“Caleb has suffered a catastrophic bleed to his brain. He won’t survive this. I am so sorry.”
I collapsed onto the sofa in the hospital family room, sobbing as if my heart would break. One of the first thoughts that penetrated my being was that the baby growing inside of me would not know his older brother. And to this day, the thought still brings tears to my eyes.
Caleb was given a liver transplant when he was 16 months old and thrived following the life-saving surgery. At the age of four, he contracted tonsillitis frequently and so the decision was made to removed his tonsils so he was referred to a city hospital. Unfortunately the care given to Caleb post tonsillectomy was inadequate and the doctor involved made several errors, which lead to Caleb’s death.
Peace in the storm
In the first few weeks following the tragedy, my husband and I were not aware of how Caleb had died. Instead of having time to sit and grieve together, exactly five weeks after the event, we welcomed our second son Eli into the world. As if I didn’t have enough to contend with in grieving for Caleb and caring for a newborn, I had been diagnosed with bipolar disorder at the age of 18 and so was very aware of how all this could have affected me.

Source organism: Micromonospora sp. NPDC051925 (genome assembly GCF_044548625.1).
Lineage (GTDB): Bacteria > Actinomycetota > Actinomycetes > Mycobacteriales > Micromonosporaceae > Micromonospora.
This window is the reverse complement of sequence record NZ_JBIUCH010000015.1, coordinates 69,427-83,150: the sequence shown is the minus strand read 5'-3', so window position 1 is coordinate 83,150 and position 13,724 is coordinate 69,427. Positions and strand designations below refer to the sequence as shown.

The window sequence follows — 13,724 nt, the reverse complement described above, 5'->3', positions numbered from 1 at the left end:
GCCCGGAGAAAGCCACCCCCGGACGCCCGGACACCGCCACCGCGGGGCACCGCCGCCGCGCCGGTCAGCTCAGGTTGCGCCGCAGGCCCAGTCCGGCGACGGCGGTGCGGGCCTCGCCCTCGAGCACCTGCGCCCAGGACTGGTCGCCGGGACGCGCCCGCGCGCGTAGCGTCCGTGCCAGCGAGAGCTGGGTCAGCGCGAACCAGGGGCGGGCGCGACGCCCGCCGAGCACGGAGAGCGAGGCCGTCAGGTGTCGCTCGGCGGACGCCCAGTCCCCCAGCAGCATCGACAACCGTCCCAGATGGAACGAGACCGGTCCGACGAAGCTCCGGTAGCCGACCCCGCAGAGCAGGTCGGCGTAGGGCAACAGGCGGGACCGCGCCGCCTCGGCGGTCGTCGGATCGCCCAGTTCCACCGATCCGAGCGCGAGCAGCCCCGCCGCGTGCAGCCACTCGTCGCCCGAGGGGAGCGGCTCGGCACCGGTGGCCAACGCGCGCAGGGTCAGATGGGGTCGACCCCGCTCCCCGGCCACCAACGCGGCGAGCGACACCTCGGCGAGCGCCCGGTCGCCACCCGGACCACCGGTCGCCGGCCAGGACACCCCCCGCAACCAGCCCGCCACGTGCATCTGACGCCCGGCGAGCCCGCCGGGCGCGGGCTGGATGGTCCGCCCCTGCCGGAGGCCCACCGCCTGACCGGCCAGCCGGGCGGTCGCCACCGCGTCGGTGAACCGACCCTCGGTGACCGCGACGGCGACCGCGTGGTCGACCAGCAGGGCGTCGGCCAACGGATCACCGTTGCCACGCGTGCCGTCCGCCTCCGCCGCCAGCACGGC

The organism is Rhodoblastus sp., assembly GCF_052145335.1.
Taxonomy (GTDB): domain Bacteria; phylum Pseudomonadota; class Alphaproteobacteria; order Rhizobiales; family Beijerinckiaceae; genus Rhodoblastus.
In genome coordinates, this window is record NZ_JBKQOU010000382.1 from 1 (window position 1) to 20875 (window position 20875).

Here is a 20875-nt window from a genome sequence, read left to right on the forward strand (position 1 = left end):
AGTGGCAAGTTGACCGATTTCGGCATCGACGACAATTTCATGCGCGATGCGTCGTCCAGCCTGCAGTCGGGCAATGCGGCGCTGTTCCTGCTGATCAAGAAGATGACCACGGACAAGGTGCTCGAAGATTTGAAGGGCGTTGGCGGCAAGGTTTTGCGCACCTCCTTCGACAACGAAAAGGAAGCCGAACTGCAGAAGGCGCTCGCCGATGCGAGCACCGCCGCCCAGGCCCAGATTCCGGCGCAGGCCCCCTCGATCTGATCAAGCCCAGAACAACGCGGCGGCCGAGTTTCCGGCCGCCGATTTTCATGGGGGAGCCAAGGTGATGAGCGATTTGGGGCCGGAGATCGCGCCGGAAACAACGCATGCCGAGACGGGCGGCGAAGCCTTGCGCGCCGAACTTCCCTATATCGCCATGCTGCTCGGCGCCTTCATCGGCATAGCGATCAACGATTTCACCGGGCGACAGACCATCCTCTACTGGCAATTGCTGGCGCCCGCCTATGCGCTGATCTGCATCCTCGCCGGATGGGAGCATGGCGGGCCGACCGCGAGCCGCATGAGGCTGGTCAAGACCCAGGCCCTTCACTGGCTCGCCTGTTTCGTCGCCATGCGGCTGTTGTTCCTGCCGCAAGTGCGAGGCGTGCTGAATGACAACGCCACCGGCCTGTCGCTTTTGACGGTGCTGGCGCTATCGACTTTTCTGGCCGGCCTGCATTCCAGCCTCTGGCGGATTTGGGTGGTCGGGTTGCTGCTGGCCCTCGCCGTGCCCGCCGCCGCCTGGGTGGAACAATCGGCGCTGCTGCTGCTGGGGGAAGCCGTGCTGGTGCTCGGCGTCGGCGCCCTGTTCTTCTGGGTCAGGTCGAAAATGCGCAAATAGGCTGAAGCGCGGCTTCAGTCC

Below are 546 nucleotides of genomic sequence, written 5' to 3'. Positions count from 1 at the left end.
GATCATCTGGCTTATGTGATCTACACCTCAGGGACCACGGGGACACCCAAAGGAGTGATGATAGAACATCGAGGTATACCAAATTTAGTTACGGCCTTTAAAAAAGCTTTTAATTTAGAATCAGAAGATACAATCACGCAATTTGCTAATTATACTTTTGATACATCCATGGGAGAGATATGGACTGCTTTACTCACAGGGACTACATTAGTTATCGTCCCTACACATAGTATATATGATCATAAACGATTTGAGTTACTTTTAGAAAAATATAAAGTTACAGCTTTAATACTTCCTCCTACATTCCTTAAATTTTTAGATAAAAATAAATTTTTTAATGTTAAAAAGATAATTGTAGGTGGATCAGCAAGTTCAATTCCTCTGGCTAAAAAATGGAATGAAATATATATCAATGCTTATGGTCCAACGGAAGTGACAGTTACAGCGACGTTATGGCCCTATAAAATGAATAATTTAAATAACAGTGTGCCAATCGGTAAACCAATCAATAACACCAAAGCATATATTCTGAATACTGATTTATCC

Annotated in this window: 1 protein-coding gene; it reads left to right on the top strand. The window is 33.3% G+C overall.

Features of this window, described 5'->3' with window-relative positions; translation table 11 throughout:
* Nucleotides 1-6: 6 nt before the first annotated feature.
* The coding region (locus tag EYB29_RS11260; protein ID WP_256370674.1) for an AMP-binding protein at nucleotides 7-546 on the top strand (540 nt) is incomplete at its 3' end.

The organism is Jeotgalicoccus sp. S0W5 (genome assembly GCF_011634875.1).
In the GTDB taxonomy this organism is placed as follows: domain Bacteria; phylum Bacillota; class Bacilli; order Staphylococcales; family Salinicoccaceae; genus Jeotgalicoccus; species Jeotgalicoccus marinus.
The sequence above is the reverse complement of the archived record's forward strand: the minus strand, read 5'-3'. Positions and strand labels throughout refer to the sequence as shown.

All I can say is, it was God who kept me going and who kept me sane. The day after Caleb died I felt incredibly sad and upset and yet I also experienced an underlying peace that simply overwhelmed me. I knew Caleb was safe in heaven, dancing with the angels and, although I felt numb, lost and bereft, it was a peace that I will always remember.
When we discovered the details of Caleb’s death in a report, my feelings turned to anger as I read how the doctor had not acted on Caleb’s condition post-surgery and how the lack of care given lead to his tragic death.
It was only as I came face to face with the doctor in the inquest, nine months later, that my feelings of anger evaporated. There stood before me was a broken, hurting man, totally distraught at what he had done and the pain he has caused our family and friends. At the end of the inquest I walked up to him, spoke to him directly about not blaming him for Caleb’s death and then I hugged him. Being able to forgive this man has set me free. And I thank God for allowing me to be able to do it and for giving me the gentle nudge.
My mental health still has its ups and downs and yet I know that, by forgiving, my own healing has begun. For the first time in nearly 20 years, I am taking just one medication for my bipolar disorder. I came off antidepressants in the Spring and I feel great.
I miss Caleb, I always will. But I know he’s safe in my Father’s arms.
Chloe Smith is a wife, mum of three and a nurse living on the beautiful Isle of Wight. She writes at Happy Grieving Mum